Please note also for your reference that new work in comparative politics appears regularly in the American Political Science Review and, to a lesser extent in the American Journal of Political Science and the official journals of the other regional political science associations. Of the journals specializing in comparative politics, Comparative Political Studies, now published bi-monthly and containing book reviews, is the most important. Among journals published outside the United States, the British Journal of Political Science publishes work that is most comparable to that which appears in U.S. journals. Electoral Studies publishes interesting research on electoral systems and useful factual reports on recent elections.


"Review" Papers: Students will write two critical discussion papers (each approximately 1250 words in length) during the course of the quarter. Likewise, students will serve twice as a "discussant" for a paper presented by a fellow seminar participant. The review essays will raise a single or a series of theoretical or methodological questions or criticisms on the work being discussed for that particular week. Assignments will be staggered so that several essays will be prepared each week. Each essay is due by 3:30 Wednesday, the day before each seminar session. Copies are to be given at that time to me and to the student designated as discussant. Copies for distribution to all remaining seminar members should then either be left in the file holder on my office door or sent via e-mail. At the seminar session itself, all essay writers will be allocated 15-20 minutes to present their argument. Each discussant will then have 5-10 minutes to critique and counter this argument, generally supporting the original author's point of view. This structured "point-counterpoint" format is intended to then instigate a more free flowing class-wide discussion.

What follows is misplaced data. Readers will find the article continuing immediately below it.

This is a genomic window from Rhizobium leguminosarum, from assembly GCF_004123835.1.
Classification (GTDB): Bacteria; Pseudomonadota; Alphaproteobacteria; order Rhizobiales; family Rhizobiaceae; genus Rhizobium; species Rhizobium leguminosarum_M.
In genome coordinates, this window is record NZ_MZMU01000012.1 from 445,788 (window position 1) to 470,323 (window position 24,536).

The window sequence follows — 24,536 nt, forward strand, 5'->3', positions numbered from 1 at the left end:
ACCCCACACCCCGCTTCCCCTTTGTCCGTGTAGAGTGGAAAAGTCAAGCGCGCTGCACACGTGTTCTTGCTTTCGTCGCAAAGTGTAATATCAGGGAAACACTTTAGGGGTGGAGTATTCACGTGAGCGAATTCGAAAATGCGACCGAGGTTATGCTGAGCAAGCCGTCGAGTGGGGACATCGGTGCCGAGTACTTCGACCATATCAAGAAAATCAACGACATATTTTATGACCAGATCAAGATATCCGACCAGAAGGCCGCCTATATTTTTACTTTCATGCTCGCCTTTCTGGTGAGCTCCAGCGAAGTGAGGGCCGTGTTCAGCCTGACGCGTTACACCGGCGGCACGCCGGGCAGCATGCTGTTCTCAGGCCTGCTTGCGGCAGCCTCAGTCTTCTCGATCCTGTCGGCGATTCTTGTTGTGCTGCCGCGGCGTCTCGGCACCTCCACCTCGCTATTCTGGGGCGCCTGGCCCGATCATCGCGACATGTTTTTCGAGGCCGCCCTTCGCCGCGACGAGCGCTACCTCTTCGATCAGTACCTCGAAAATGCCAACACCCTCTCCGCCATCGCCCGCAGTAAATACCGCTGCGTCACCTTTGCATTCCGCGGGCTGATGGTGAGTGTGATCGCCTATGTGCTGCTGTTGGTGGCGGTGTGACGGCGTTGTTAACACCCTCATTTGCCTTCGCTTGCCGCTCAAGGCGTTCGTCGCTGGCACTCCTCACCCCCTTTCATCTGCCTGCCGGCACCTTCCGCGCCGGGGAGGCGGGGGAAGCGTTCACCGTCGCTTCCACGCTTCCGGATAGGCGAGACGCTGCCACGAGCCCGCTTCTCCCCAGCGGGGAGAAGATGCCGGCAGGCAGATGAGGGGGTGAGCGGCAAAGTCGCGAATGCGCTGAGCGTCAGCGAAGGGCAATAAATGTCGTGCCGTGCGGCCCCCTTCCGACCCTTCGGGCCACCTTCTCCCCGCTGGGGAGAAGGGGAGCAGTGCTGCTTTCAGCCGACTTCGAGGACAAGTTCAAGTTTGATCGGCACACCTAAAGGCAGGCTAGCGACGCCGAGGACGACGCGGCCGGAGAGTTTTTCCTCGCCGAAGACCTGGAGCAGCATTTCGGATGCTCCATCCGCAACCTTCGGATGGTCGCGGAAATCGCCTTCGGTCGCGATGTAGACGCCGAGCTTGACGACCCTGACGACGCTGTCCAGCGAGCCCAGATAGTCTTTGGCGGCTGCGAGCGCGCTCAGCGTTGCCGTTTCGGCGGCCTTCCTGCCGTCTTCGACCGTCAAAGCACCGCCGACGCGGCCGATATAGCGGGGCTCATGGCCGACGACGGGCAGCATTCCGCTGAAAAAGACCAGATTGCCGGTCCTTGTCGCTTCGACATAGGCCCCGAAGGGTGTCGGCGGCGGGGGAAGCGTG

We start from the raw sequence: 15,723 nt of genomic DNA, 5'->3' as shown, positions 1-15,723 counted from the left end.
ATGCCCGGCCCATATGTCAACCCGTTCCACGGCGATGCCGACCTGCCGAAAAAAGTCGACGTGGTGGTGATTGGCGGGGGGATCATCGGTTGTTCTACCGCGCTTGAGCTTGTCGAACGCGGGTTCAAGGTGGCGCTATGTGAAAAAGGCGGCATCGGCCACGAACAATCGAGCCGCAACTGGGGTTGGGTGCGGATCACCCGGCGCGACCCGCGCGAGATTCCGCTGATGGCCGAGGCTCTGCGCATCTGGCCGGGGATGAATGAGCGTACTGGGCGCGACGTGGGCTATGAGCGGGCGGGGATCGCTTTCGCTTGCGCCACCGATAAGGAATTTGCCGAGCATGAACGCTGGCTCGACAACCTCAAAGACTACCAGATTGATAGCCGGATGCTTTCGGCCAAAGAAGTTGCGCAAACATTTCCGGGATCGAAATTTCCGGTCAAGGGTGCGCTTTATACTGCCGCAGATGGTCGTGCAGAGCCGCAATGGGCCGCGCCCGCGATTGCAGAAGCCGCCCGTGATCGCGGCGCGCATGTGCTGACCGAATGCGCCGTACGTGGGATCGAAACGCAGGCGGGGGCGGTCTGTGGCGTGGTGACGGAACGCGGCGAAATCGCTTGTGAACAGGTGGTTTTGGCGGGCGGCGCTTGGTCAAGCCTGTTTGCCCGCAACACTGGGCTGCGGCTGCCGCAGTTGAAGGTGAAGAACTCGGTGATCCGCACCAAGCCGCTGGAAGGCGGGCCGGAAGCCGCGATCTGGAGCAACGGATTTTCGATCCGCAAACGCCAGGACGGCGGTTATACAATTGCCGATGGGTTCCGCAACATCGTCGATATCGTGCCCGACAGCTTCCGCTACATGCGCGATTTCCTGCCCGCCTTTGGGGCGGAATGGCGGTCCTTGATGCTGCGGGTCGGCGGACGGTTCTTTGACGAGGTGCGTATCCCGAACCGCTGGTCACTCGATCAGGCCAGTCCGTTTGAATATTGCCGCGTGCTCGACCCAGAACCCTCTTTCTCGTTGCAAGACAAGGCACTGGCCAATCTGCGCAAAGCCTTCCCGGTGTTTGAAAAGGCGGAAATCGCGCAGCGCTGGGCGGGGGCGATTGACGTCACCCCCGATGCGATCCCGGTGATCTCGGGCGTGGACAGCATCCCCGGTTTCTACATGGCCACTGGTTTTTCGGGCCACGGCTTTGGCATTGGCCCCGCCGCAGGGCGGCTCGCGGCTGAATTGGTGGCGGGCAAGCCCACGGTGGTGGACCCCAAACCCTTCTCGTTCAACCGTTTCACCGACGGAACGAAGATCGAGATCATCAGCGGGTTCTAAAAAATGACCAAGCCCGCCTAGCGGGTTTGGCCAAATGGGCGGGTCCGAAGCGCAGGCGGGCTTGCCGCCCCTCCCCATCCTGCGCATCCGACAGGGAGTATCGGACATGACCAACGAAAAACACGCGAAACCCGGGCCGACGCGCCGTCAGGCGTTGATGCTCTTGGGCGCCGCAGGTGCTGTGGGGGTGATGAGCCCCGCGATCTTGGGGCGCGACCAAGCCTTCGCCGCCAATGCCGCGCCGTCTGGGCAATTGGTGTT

Research Design: An original research design for a comparative study is required and due at the end of the quarter (December 1). You will select a research question, justify it on substantive and theoretical grounds, place it within the comparative literature, and detail a methodological blueprint for answering the question in at least two countries. We will discuss the specifics of this project early in the Quarter, but the rationale is one part "demonstrate you know the literature" and one part "use this as the initial basis for a future seminar paper, conference paper proposal, Masters thesis, or dissertation project."

FYI: You should periodically check my web page for assignment updates, useful resources, and class materials.

Grade: The final seminar grade will be determined on the basis of the following weights:

Essay 1 15%

Essay 2 20%

Presentations & Discussion 25%

Research Design 40%


Week 1 (September 25) Introduction to the Comparative Analysis of Political Systems and Comparative Politics as a Sub-Field in the Discipline

Introductory comments and discussion of seminar format. Framing of issues and academic evolution of comparative politics

Week 2 (October 2) Logic and Methods of Comparison



Week 3 (October 9) Theories of System and State; Approaches to State-Society Relations



Week 4 (October 16) Development and Underdevelopment



Week 5 (October 23) Comparing Democratic Polities



Week 6 (October 30) Comparative Political Economy



Week 7 (TBA) Historical Institutionalism and Comparative Public Policy



Week 8 (November 13) Rational Choice in Comparative Politics



Week 9 (November 20) Value Change on Five Continents



Note: This course syllabus provides a general plan for the course; deviations may be necessary.

Note: Students are responsible for the information contained in the Academic Honesty policy found in On Campus.